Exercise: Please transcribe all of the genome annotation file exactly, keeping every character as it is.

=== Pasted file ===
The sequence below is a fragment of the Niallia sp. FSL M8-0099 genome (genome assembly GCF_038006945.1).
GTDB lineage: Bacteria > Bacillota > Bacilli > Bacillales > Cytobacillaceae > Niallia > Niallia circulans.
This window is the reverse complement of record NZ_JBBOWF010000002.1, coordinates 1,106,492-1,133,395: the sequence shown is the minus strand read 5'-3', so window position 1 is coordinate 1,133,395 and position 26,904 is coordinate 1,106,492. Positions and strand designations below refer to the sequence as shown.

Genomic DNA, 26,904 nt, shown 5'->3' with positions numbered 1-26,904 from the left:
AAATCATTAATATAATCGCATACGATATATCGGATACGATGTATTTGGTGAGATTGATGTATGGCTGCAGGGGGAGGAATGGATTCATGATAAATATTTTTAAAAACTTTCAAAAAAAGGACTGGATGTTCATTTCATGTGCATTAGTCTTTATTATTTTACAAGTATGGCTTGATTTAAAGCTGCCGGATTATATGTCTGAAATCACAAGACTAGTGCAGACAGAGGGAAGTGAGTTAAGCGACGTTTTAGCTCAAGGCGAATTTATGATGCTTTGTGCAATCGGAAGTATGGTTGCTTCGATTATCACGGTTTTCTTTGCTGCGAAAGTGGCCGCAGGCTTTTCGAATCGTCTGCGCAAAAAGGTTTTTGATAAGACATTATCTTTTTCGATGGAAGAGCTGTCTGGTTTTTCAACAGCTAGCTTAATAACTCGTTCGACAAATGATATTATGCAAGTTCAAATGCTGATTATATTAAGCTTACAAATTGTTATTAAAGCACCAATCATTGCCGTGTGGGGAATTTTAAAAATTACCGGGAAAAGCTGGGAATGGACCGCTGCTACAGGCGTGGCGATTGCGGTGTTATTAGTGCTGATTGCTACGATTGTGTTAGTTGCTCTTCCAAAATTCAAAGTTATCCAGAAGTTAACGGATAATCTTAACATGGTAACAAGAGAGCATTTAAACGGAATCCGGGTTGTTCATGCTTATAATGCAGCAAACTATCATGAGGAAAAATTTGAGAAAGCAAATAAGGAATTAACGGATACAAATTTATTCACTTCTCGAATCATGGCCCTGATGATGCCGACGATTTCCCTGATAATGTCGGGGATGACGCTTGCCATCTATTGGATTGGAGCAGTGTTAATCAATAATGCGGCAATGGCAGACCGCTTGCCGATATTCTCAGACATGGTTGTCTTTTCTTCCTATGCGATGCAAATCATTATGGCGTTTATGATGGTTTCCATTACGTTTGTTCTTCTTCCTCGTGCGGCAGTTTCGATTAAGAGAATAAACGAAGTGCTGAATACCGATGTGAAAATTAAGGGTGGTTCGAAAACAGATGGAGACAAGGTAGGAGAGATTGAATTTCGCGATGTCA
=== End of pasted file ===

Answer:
The sequence below is a fragment of the Niallia sp. FSL M8-0099 genome (genome assembly GCF_038006945.1).
GTDB lineage: Bacteria > Bacillota > Bacilli > Bacillales > Cytobacillaceae > Niallia > Niallia circulans.
This window is the reverse complement of record NZ_JBBOWF010000002.1, coordinates 1,106,492-1,133,395: the sequence shown is the minus strand read 5'-3', so window position 1 is coordinate 1,133,395 and position 26,904 is coordinate 1,106,492. Positions and strand designations below refer to the sequence as shown.

Genomic DNA, 26,904 nt, shown 5'->3' with positions numbered 1-26,904 from the left:
AAATCATTAATATAATCGCATACGATATATCGGATACGATGTATTTGGTGAGATTGATGTATGGCTGCAGGGGGAGGAATGGATTCATGATAAATATTTTTAAAAACTTTCAAAAAAAGGACTGGATGTTCATTTCATGTGCATTAGTCTTTATTATTTTACAAGTATGGCTTGATTTAAAGCTGCCGGATTATATGTCTGAAATCACAAGACTAGTGCAGACAGAGGGAAGTGAGTTAAGCGACGTTTTAGCTCAAGGCGAATTTATGATGCTTTGTGCAATCGGAAGTATGGTTGCTTCGATTATCACGGTTTTCTTTGCTGCGAAAGTGGCCGCAGGCTTTTCGAATCGTCTGCGCAAAAAGGTTTTTGATAAGACATTATCTTTTTCGATGGAAGAGCTGTCTGGTTTTTCAACAGCTAGCTTAATAACTCGTTCGACAAATGATATTATGCAAGTTCAAATGCTGATTATATTAAGCTTACAAATTGTTATTAAAGCACCAATCATTGCCGTGTGGGGAATTTTAAAAATTACCGGGAAAAGCTGGGAATGGACCGCTGCTACAGGCGTGGCGATTGCGGTGTTATTAGTGCTGATTGCTACGATTGTGTTAGTTGCTCTTCCAAAATTCAAAGTTATCCAGAAGTTAACGGATAATCTTAACATGGTAACAAGAGAGCATTTAAACGGAATCCGGGTTGTTCATGCTTATAATGCAGCAAACTATCATGAGGAAAAATTTGAGAAAGCAAATAAGGAATTAACGGATACAAATTTATTCACTTCTCGAATCATGGCCCTGATGATGCCGACGATTTCCCTGATAATGTCGGGGATGACGCTTGCCATCTATTGGATTGGAGCAGTGTTAATCAATAATGCGGCAATGGCAGACCGCTTGCCGATATTCTCAGACATGGTTGTCTTTTCTTCCTATGCGATGCAAATCATTATGGCGTTTATGATGGTTTCCATTACGTTTGTTCTTCTTCCTCGTGCGGCAGTTTCGATTAAGAGAATAAACGAAGTGCTGAATACCGATGTGAAAATTAAGGGTGGTTCGAAAACAGATGGAGACAAGGTAGGAGAGATTGAATTTCGCGATGTCA